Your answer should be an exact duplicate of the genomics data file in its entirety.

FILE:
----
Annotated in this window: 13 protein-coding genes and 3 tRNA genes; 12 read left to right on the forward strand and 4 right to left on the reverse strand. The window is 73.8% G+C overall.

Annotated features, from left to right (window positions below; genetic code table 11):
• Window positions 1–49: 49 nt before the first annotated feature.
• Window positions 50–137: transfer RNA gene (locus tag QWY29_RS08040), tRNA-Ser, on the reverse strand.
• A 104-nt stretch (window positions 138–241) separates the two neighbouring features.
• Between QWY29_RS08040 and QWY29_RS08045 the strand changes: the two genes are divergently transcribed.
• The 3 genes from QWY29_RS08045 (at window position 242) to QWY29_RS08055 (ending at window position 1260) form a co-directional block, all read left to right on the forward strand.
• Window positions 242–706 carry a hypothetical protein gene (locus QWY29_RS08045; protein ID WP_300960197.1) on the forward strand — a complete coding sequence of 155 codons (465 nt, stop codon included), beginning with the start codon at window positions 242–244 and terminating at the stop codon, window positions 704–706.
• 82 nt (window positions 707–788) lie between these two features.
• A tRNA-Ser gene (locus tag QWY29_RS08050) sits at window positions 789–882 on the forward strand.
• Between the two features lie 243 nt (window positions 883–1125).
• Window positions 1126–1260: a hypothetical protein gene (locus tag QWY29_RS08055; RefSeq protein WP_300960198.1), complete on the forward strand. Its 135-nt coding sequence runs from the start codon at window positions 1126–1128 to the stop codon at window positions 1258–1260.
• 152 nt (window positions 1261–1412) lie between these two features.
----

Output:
Annotated in this window: 13 protein-coding genes and 3 tRNA genes; 12 read left to right on the forward strand and 4 right to left on the reverse strand. The window is 73.8% G+C overall.

Annotated features, from left to right (window positions below; genetic code table 11):
• Window positions 1–49: 49 nt before the first annotated feature.
• Window positions 50–137: transfer RNA gene (locus tag QWY29_RS08040), tRNA-Ser, on the reverse strand.
• A 104-nt stretch (window positions 138–241) separates the two neighbouring features.
• Between QWY29_RS08040 and QWY29_RS08045 the strand changes: the two genes are divergently transcribed.
• The 3 genes from QWY29_RS08045 (at window position 242) to QWY29_RS08055 (ending at window position 1260) form a co-directional block, all read left to right on the forward strand.
• Window positions 242–706 carry a hypothetical protein gene (locus QWY29_RS08045; protein ID WP_300960197.1) on the forward strand — a complete coding sequence of 155 codons (465 nt, stop codon included), beginning with the start codon at window positions 242–244 and terminating at the stop codon, window positions 704–706.
• 82 nt (window positions 707–788) lie between these two features.
• A tRNA-Ser gene (locus tag QWY29_RS08050) sits at window positions 789–882 on the forward strand.
• Between the two features lie 243 nt (window positions 883–1125).
• Window positions 1126–1260: a hypothetical protein gene (locus tag QWY29_RS08055; RefSeq protein WP_300960198.1), complete on the forward strand. Its 135-nt coding sequence runs from the start codon at window positions 1126–1128 to the stop codon at window positions 1258–1260.
• 152 nt (window positions 1261–1412) lie between these two features.